That early outreach has since given way to a carefully planned campaign by Mr. Obama to build trust with the military and avoid the mistakes that hobbled Bill Clinton, the last Democratic commander in chief. By Thursday, when the president met for the first time with the Joint Chiefs of Staff in “the tank,” the secure Pentagon conference room, the campaign had progressed to the point that participants left “comforted,” as one put it, about Mr. Obama’s willingness to work with them.
Pentagon officials say they have been relieved that Mr. Obama has so far proceeded slowly on two campaign promises: to pull all combat troops out of Iraq within 16 months and to allow gay men and lesbians to serve openly in the military.
Mr. Obama’s aides have signaled that they will avoid an early conflagration involving the military and will wait for months before moving to repeal the 16-year-old “don’t ask, don’t tell” policy that requires gay men and lesbians in the services to keep their sexual orientation secret.
“It’s moving prudently,” said Denis McDonough, a top foreign policy aide to Mr. Obama. “I think we’ve seen what happens when you address important policy issues imprudently. It’s not in our interest and it’s not the style of this president.” (Mr. Clinton’s push in 1993 to have gay men and lesbians serve openly created a storm at the Pentagon; “don’t ask, don’t tell” was the compromise.)
Mr. Obama’s cultivation of the military has reached the point that it is already causing unease among some members of his liberal base, who say they will hold him to his promise on troop withdrawals and pressure him to move more quickly on “don’t ask, don’t tell.”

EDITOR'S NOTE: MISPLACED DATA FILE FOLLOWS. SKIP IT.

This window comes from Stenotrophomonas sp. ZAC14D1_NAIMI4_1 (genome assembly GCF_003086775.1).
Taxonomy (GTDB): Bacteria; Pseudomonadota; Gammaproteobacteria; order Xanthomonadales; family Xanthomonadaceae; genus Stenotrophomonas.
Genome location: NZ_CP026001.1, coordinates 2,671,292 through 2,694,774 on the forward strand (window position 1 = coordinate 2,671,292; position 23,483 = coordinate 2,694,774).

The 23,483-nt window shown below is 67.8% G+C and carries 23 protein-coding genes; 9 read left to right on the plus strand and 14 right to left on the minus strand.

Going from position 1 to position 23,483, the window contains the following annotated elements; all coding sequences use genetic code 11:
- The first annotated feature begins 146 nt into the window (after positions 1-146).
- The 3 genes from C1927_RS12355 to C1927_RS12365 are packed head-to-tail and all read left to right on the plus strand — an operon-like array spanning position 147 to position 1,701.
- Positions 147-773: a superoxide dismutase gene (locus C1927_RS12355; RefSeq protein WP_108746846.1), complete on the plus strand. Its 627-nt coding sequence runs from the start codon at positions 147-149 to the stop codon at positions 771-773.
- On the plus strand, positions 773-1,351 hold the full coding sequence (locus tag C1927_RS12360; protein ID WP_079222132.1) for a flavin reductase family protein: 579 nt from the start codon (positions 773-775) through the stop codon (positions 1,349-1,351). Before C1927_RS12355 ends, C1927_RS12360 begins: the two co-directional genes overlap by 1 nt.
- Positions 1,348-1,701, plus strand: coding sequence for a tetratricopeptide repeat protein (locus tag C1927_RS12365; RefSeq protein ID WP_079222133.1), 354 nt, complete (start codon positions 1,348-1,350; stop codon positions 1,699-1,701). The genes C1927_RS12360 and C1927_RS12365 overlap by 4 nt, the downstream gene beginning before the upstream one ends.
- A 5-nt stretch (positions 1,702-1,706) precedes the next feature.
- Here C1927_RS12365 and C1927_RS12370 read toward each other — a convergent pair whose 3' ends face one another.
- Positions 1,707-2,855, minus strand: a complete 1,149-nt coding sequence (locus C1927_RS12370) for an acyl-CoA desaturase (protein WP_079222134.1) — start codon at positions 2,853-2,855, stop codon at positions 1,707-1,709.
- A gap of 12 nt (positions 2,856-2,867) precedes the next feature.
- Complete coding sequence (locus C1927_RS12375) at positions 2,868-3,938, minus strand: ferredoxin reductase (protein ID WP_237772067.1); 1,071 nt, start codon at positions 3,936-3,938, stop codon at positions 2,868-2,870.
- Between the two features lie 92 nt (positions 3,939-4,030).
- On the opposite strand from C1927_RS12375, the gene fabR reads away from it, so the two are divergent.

The nation’s largest gay rights lobbying group has called on the president to develop a plan to end “don’t ask, don’t tell” within his first 100 days, and another group is asking that Mr. Obama push for repeal by the end of the year.
“I’d be very concerned if they don’t seize this opportunity in 2009,” said Aubrey Sarvis, the executive director of the Servicemembers Legal Defense Network, an advocacy group that represents gay men and lesbians in the military. “We take the president at his word, and we plan to keep his feet to the fire.”
The military is not a monolith, but it is safe to say that Mr. Obama was not its candidate in the 2008 election. His antiwar comments ignited the left but struck many in the armed services as naïve. His Republican opponent, Senator John McCain, was a war hero.
Late last year, a survey by The Military Times, while not representative of the military as a whole, found much uncertainty and even pessimism about Mr. Obama among 1,900 active-duty respondents. Not only had Mr. Obama never served, he had one of the most liberal voting records in the Senate and a background that seemed culturally at odds with the more conservative traditions of the armed forces.
And although Mr. Obama’s grandfather served in Patton’s Army during World War II — a fact the candidate brought up on the campaign trail — his own exposure to the military was scant. To educate himself and to establish credentials, he reached out during the campaign, as candidates traditionally do, to retired generals, among them President George W. Bush’s first secretary of state, Colin L. Powell, who endorsed him.